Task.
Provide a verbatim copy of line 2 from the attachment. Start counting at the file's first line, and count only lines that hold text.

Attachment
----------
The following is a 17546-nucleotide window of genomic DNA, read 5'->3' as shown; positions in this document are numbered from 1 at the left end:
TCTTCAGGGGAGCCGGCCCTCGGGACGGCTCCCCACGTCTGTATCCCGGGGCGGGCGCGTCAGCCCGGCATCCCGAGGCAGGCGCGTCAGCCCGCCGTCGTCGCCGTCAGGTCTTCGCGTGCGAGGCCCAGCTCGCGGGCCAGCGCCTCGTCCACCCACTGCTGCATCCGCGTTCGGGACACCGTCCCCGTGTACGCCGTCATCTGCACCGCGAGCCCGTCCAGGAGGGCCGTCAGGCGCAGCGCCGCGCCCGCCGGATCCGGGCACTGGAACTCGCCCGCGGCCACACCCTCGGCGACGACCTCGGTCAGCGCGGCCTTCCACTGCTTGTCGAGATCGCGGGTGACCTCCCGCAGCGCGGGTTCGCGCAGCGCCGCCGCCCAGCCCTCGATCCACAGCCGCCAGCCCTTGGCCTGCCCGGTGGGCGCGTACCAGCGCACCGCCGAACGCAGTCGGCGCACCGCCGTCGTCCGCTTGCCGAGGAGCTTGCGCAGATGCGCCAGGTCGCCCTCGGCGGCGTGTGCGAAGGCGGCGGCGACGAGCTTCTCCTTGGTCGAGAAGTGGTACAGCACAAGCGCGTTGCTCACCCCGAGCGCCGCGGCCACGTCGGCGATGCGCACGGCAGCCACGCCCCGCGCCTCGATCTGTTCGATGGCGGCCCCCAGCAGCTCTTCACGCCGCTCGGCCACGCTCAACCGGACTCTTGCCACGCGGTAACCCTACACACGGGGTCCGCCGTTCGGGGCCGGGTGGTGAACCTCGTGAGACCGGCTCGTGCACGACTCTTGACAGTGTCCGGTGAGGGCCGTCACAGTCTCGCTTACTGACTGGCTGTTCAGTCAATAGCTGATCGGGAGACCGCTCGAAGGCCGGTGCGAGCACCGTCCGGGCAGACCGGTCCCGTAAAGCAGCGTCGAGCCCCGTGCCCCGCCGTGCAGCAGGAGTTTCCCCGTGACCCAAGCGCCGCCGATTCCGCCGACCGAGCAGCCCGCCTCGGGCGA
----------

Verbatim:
TCTTCAGGGGAGCCGGCCCTCGGGACGGCTCCCCACGTCTGTATCCCGGGGCGGGCGCGTCAGCCCGGCATCCCGAGGCAGGCGCGTCAGCCCGCCGTCGTCGCCGTCAGGTCTTCGCGTGCGAGGCCCAGCTCGCGGGCCAGCGCCTCGTCCACCCACTGCTGCATCCGCGTTCGGGACACCGTCCCCGTGTACGCCGTCATCTGCACCGCGAGCCCGTCCAGGAGGGCCGTCAGGCGCAGCGCCGCGCCCGCCGGATCCGGGCACTGGAACTCGCCCGCGGCCACACCCTCGGCGACGACCTCGGTCAGCGCGGCCTTCCACTGCTTGTCGAGATCGCGGGTGACCTCCCGCAGCGCGGGTTCGCGCAGCGCCGCCGCCCAGCCCTCGATCCACAGCCGCCAGCCCTTGGCCTGCCCGGTGGGCGCGTACCAGCGCACCGCCGAACGCAGTCGGCGCACCGCCGTCGTCCGCTTGCCGAGGAGCTTGCGCAGATGCGCCAGGTCGCCCTCGGCGGCGTGTGCGAAGGCGGCGGCGACGAGCTTCTCCTTGGTCGAGAAGTGGTACAGCACAAGCGCGTTGCTCACCCCGAGCGCCGCGGCCACGTCGGCGATGCGCACGGCAGCCACGCCCCGCGCCTCGATCTGTTCGATGGCGGCCCCCAGCAGCTCTTCACGCCGCTCGGCCACGCTCAACCGGACTCTTGCCACGCGGTAACCCTACACACGGGGTCCGCCGTTCGGGGCCGGGTGGTGAACCTCGTGAGACCGGCTCGTGCACGACTCTTGACAGTGTCCGGTGAGGGCCGTCACAGTCTCGCTTACTGACTGGCTGTTCAGTCAATAGCTGATCGGGAGACCGCTCGAAGGCCGGTGCGAGCACCGTCCGGGCAGACCGGTCCCGTAAAGCAGCGTCGAGCCCCGTGCCCCGCCGTGCAGCAGGAGTTTCCCCGTGACCCAAGCGCCGCCGATTCCGCCGACCGAGCAGCCCGCCTCGGGCGA